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a person with his arm around someone in a wheelchair
a person with his arm around someone in a wheelchair

Caring for the Caregiver: Unsung Heroes

I will never forget the first Respite Night we held at First Christian Church in Canton Ohio for multiple reasons. The highlight for me was at the end of the evening when parents came back after their time away. Many came back excited and refreshed sharing stories of getting to go on a real date […]

I will never forget the first Respite Night we held at First Christian Church in Canton Ohio for multiple reasons. The highlight for me was at the end of the evening when parents came back after their time away. Many came back excited and refreshed sharing stories of getting to go on a real date for first time in years. Others shared stories about getting to go and sit quietly at their favorite coffee shop. Others got to go shopping uninterrupted.

What I remember most vividly was the mom that walked in and said, “I never left the parking lot.” That statement shocked me. I instantly felt bad and wondered if she never left because she didn’t trust that we’d be able to care for her son or not. She then added to her statement by saying, “It was wonderful. I was able to take a three-hour long nap in my car. I cannot tell you the last time I was able to take a nap.”

Let that sink in for a moment. There is so much that we take for granted when we are not in the shoes of a full-time caregiver. That three-hour long break was refreshing for her soul.

In my work in the disability ministry field I am beginning to see a real void that is rising to the surface. Caring for the caregiver. You can find books, blogs, sermons, videos, and trainings on how to start a Disability Ministry. There seems to be no shortage of resources coming out in this emerging ministry. What you don’t readily find is helps for the caregiver.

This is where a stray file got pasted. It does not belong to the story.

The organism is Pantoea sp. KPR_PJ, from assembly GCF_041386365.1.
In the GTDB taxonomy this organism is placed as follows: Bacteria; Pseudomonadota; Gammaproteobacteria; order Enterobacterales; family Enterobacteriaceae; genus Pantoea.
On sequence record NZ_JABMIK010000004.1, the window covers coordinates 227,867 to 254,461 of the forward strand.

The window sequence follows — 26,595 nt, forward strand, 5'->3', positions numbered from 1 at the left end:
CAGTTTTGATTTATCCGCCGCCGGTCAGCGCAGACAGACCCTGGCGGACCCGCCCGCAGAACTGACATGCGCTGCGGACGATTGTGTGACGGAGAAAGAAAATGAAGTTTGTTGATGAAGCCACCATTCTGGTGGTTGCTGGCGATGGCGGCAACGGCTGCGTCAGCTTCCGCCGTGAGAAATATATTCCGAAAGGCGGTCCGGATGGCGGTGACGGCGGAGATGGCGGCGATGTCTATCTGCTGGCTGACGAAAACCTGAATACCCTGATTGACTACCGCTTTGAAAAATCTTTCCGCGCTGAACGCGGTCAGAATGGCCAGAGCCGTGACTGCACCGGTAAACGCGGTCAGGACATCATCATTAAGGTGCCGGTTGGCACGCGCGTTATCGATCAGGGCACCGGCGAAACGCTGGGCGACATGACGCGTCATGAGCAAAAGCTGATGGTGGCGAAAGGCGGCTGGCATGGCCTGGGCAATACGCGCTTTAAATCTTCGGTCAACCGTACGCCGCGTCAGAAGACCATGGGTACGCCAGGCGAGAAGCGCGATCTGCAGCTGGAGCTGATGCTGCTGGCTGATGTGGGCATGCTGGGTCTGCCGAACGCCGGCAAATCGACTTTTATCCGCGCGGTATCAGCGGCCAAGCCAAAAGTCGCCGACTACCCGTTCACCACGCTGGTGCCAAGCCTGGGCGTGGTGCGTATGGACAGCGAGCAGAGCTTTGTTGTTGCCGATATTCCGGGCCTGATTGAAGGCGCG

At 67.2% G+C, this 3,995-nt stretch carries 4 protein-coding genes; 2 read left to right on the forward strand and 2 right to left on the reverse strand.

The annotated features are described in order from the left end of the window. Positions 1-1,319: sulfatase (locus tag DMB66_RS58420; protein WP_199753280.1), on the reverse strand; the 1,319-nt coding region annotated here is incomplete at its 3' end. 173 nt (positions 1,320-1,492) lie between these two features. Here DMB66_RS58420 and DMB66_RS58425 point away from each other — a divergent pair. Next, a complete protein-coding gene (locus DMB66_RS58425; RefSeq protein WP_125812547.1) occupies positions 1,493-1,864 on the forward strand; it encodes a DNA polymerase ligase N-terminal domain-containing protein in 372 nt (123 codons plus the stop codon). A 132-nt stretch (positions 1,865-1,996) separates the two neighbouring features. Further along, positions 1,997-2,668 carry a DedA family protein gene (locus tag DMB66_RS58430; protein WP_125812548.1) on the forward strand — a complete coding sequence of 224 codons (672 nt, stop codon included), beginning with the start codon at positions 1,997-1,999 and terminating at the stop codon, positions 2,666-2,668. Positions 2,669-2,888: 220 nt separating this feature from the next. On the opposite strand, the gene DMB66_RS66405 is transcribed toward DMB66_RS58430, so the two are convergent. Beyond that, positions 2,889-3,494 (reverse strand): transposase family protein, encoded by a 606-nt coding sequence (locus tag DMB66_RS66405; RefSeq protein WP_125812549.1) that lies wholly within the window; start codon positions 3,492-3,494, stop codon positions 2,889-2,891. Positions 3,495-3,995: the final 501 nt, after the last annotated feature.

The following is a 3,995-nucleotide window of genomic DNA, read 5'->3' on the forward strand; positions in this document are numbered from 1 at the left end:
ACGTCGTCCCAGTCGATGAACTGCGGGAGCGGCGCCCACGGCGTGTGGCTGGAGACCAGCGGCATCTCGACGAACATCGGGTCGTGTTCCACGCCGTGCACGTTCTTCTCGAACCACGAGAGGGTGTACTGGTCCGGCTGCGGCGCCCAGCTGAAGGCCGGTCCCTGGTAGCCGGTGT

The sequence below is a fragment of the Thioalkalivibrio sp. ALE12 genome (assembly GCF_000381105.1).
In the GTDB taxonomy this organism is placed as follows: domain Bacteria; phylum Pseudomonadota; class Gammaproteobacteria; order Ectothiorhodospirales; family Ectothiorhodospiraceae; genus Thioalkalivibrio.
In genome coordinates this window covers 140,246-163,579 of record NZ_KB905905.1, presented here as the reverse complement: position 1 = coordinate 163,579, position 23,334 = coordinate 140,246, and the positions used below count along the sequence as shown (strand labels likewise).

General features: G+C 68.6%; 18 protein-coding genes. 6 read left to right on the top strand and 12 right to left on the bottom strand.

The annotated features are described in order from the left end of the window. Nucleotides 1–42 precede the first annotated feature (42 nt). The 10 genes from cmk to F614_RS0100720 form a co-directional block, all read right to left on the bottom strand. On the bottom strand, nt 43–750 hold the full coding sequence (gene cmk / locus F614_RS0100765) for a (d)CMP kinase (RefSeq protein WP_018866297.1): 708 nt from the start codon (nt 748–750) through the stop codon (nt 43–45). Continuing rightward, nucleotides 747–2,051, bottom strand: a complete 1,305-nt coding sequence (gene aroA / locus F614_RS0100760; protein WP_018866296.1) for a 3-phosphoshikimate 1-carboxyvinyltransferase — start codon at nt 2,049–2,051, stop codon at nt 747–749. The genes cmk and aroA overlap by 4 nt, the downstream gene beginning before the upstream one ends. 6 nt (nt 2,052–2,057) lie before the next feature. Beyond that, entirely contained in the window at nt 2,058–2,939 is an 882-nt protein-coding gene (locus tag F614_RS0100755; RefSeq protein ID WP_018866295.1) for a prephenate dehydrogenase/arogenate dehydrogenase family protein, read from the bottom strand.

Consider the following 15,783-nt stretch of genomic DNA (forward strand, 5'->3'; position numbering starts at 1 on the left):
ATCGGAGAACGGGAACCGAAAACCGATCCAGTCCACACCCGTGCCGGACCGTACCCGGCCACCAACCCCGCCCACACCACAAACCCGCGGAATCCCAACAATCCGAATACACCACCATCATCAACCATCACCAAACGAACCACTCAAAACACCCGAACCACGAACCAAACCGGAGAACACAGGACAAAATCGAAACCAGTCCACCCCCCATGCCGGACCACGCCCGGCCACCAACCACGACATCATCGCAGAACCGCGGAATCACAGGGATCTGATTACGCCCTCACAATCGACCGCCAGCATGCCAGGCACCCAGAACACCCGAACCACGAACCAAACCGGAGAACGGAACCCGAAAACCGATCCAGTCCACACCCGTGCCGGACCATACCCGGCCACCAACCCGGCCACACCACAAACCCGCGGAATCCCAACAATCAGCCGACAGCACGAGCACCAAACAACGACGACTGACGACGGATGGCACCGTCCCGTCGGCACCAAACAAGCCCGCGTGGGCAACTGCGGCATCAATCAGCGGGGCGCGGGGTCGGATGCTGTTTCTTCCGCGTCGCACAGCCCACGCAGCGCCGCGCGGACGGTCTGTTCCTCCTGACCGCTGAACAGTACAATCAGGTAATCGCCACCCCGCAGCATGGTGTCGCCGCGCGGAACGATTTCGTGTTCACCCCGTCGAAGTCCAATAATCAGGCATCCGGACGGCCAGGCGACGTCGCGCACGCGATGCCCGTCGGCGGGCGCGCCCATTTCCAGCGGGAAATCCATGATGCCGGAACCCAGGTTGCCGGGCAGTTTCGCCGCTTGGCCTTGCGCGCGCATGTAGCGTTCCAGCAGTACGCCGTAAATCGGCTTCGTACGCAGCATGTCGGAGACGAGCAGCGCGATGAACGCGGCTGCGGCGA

The caregiver plays such a unique role. They are the unsung heroes in the world of disability. They are selfless. They are the people who constantly pour themselves out and rarely get poured back into. They are the people who often hold it all together.

There are many different types of caregivers. Many caregivers are parents. They are on the clock full-time for their loved ones. Some are spouses who are also on the clock full-time. Some may be full-time or part-time staff that come in and out of the lives of those affected by disability.

The bottom line is caregivers need more than a few Respite Nights a year. If you are a caregiver, may God bless you and meet your every need. It is my prayer that God would use the Church to meet many of those needs. This blog series will look at some of the unique needs of the caregiver and how they can be filled. Stay tuned!

Originally posted March 25, 2018

About Ryan Wolfe:

It is Ryan's passion to equip and empower churches, organizations, and individuals to reach their disability communities for Jesus. Ryan comes to Ability Ministry with 15+ years of ministry experience. He previously worked at First Christian Church in Canton, Ohio as their full-time Disability Pastor. He also worked as a Church Consultant for Key Ministry. Micah 6:8 and Proverbs 31:8 best describe Ryan's commitment to life and ministry.
Read more by Ryan Wolfe

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